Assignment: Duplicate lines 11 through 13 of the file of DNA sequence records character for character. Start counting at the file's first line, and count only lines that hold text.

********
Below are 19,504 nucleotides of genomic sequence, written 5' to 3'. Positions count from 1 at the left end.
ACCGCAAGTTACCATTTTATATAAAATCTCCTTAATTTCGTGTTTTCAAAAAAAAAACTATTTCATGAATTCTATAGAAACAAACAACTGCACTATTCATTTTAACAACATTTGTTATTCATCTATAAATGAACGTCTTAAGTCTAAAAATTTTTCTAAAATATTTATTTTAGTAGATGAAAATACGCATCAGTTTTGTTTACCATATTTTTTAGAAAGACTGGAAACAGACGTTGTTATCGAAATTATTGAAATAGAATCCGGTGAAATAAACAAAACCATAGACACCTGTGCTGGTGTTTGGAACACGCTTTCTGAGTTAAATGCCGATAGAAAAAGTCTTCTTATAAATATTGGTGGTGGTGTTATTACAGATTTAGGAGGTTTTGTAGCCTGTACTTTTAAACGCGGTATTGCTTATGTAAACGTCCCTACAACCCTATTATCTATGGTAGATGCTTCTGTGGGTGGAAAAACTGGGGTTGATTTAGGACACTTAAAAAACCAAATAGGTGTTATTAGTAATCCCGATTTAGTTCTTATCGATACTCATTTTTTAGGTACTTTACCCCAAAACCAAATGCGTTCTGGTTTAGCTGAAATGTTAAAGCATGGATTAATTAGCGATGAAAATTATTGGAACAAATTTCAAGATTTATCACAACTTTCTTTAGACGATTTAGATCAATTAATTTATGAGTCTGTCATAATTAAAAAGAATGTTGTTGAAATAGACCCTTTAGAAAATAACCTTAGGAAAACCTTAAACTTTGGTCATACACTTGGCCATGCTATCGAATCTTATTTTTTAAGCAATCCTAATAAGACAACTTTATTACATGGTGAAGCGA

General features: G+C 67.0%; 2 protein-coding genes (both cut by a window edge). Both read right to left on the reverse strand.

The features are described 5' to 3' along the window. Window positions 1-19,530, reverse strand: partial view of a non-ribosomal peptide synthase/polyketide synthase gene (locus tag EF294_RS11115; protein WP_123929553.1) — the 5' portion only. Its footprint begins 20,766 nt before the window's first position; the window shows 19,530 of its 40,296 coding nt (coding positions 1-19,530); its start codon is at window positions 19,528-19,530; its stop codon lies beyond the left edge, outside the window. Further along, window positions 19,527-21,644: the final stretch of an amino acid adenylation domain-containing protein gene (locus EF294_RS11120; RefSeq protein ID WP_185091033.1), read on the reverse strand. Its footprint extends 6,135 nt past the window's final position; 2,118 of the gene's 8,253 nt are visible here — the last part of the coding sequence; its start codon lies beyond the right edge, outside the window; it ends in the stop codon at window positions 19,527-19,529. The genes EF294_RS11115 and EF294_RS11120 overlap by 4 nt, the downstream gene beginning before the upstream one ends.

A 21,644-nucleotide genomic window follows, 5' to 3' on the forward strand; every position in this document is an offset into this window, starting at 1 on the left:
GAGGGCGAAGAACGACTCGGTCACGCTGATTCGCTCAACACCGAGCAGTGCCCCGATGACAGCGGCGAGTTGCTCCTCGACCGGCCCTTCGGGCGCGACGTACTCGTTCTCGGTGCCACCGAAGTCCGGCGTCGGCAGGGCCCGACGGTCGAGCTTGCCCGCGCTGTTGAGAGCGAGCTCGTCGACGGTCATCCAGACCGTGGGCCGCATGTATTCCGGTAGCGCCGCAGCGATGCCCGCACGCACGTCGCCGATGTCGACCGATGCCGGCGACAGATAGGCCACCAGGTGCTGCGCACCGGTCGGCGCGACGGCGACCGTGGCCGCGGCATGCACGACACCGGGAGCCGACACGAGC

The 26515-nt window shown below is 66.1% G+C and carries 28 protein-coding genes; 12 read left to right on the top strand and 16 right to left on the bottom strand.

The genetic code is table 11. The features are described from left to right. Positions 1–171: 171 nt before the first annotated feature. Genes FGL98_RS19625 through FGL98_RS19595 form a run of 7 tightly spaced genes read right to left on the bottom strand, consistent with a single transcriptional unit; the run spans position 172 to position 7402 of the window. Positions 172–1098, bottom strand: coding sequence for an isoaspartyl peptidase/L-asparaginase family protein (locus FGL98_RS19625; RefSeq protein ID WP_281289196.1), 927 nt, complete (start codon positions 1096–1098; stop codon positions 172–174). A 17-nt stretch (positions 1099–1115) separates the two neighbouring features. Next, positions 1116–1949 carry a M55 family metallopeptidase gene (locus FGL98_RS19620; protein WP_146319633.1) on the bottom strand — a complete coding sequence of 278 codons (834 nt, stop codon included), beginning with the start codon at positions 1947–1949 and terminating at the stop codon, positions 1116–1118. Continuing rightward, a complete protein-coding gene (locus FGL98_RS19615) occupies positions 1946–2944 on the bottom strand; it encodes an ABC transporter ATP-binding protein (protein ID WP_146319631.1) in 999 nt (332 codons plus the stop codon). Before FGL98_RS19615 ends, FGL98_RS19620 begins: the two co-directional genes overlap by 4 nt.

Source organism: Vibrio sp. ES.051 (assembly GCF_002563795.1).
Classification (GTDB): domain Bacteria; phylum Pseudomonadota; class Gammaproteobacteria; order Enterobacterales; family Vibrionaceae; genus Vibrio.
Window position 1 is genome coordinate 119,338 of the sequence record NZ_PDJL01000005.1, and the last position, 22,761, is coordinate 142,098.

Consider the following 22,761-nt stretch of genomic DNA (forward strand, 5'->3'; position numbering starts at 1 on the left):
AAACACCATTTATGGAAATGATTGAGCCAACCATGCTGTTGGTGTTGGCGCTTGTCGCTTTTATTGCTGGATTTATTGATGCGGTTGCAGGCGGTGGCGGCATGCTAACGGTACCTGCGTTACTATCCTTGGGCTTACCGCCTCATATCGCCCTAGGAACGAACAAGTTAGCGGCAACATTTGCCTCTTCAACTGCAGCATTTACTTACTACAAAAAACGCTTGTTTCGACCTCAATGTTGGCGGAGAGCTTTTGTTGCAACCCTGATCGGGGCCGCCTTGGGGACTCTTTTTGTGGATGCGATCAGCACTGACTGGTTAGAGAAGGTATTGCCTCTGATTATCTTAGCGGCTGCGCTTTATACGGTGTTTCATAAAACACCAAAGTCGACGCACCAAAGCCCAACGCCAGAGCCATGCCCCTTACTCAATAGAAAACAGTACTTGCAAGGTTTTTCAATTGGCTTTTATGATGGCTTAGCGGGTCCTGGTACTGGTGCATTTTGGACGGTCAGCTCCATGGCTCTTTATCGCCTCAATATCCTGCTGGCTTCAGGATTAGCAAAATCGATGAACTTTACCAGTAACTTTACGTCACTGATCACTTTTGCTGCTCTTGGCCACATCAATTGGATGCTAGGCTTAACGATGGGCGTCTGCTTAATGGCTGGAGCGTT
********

Window position 1 is genome coordinate 119,338 of the sequence record NZ_PDJL01000005.1, and the last position, 22,761, is coordinate 142,098.

Consider the following 22,761-nt stretch of genomic DNA (forward strand, 5'->3'; position numbering starts at 1 on the left):
AAACACCATTTATGGAAATGATTGAGCCAACCATGCTGTTGGTGTTGGCGCTTGTCGCTTTTATTGCTGGATTTATTGATGCGGTTGCAGGCGGTGGCGGCATGCTAACGGTACCTGCGTTACTATCCTTGGGCTTACCGCCTCATATCGCCCTAGGAACGAACAAGTTAGCGGCAACATTTGCCTCTTCAACTGCAGCATTTACTTACTACAAAAAACGCTTGTTTCGACCTCAATGTTGGCGGAGAGCTTTTGTTGCAACCCTGATCGGGGCCGCCTTGGGGACTCTTTTTGTGGATGCGATCAGCACTGACTGGTTAGAGAAGGTATTGCCTCTGATTATCTTAGCGGCTGCGCTTTATACGGTGTTTCATAAAACACCAAAGTCGACGCACCAAAGCCCAACGCCAGAGCCATGCCCCTTACTCAATAGAAAACAGTACTTGCAAGGTTTTTCAATTGGCTTTTATGATGGCTTAGCGGGTCCTGGTACTGGTGCATTTTGGACGGTCAGCTCCATGGCTCTTTATCGCCTCAATATCCTGCTGGCTTCAGGATTAGCAAAATCGATGAACTTTACCAGTAACTTTACGTCACTGATCACTTTTGCTGCTCTTGGCCACATCAATTGGATGCTAGGCTTAACGATGGGCGTCTGCTTAATGGCTGGAGCGTT